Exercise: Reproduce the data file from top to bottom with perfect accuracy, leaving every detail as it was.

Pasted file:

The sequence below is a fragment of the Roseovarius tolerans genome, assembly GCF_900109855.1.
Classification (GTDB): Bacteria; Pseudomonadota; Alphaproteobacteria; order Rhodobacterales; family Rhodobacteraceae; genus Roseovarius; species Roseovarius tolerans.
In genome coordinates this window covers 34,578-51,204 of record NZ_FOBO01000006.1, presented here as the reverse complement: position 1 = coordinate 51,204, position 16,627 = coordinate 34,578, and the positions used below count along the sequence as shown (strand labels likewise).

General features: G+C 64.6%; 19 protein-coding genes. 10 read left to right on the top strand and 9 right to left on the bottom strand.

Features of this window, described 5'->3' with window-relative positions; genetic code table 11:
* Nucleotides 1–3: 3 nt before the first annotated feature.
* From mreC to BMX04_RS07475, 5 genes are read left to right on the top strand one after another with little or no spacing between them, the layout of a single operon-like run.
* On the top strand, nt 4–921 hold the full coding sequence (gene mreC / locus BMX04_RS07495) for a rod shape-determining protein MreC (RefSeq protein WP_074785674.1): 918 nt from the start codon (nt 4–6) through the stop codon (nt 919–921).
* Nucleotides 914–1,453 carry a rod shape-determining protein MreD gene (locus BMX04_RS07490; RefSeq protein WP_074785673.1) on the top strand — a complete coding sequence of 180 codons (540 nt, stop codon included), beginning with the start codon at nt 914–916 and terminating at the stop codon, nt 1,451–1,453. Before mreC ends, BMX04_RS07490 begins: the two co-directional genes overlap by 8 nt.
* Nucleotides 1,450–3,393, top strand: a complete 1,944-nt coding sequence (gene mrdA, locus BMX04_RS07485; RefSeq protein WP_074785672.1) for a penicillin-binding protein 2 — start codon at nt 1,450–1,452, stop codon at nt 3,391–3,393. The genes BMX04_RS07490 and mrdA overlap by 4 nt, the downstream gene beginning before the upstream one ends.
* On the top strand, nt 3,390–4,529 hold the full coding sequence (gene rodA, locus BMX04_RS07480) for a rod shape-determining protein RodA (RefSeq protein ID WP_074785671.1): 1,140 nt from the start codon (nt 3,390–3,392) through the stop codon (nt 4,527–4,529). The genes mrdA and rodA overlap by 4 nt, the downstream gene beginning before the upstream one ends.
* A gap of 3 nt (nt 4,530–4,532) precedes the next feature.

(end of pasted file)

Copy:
The sequence below is a fragment of the Roseovarius tolerans genome, assembly GCF_900109855.1.
Classification (GTDB): Bacteria; Pseudomonadota; Alphaproteobacteria; order Rhodobacterales; family Rhodobacteraceae; genus Roseovarius; species Roseovarius tolerans.
In genome coordinates this window covers 34,578-51,204 of record NZ_FOBO01000006.1, presented here as the reverse complement: position 1 = coordinate 51,204, position 16,627 = coordinate 34,578, and the positions used below count along the sequence as shown (strand labels likewise).

General features: G+C 64.6%; 19 protein-coding genes. 10 read left to right on the top strand and 9 right to left on the bottom strand.

Features of this window, described 5'->3' with window-relative positions; genetic code table 11:
* Nucleotides 1–3: 3 nt before the first annotated feature.
* From mreC to BMX04_RS07475, 5 genes are read left to right on the top strand one after another with little or no spacing between them, the layout of a single operon-like run.
* On the top strand, nt 4–921 hold the full coding sequence (gene mreC / locus BMX04_RS07495) for a rod shape-determining protein MreC (RefSeq protein WP_074785674.1): 918 nt from the start codon (nt 4–6) through the stop codon (nt 919–921).
* Nucleotides 914–1,453 carry a rod shape-determining protein MreD gene (locus BMX04_RS07490; RefSeq protein WP_074785673.1) on the top strand — a complete coding sequence of 180 codons (540 nt, stop codon included), beginning with the start codon at nt 914–916 and terminating at the stop codon, nt 1,451–1,453. Before mreC ends, BMX04_RS07490 begins: the two co-directional genes overlap by 8 nt.
* Nucleotides 1,450–3,393, top strand: a complete 1,944-nt coding sequence (gene mrdA, locus BMX04_RS07485; RefSeq protein WP_074785672.1) for a penicillin-binding protein 2 — start codon at nt 1,450–1,452, stop codon at nt 3,391–3,393. The genes BMX04_RS07490 and mrdA overlap by 4 nt, the downstream gene beginning before the upstream one ends.
* On the top strand, nt 3,390–4,529 hold the full coding sequence (gene rodA, locus BMX04_RS07480) for a rod shape-determining protein RodA (RefSeq protein ID WP_074785671.1): 1,140 nt from the start codon (nt 3,390–3,392) through the stop codon (nt 4,527–4,529). The genes mrdA and rodA overlap by 4 nt, the downstream gene beginning before the upstream one ends.
* A gap of 3 nt (nt 4,530–4,532) precedes the next feature.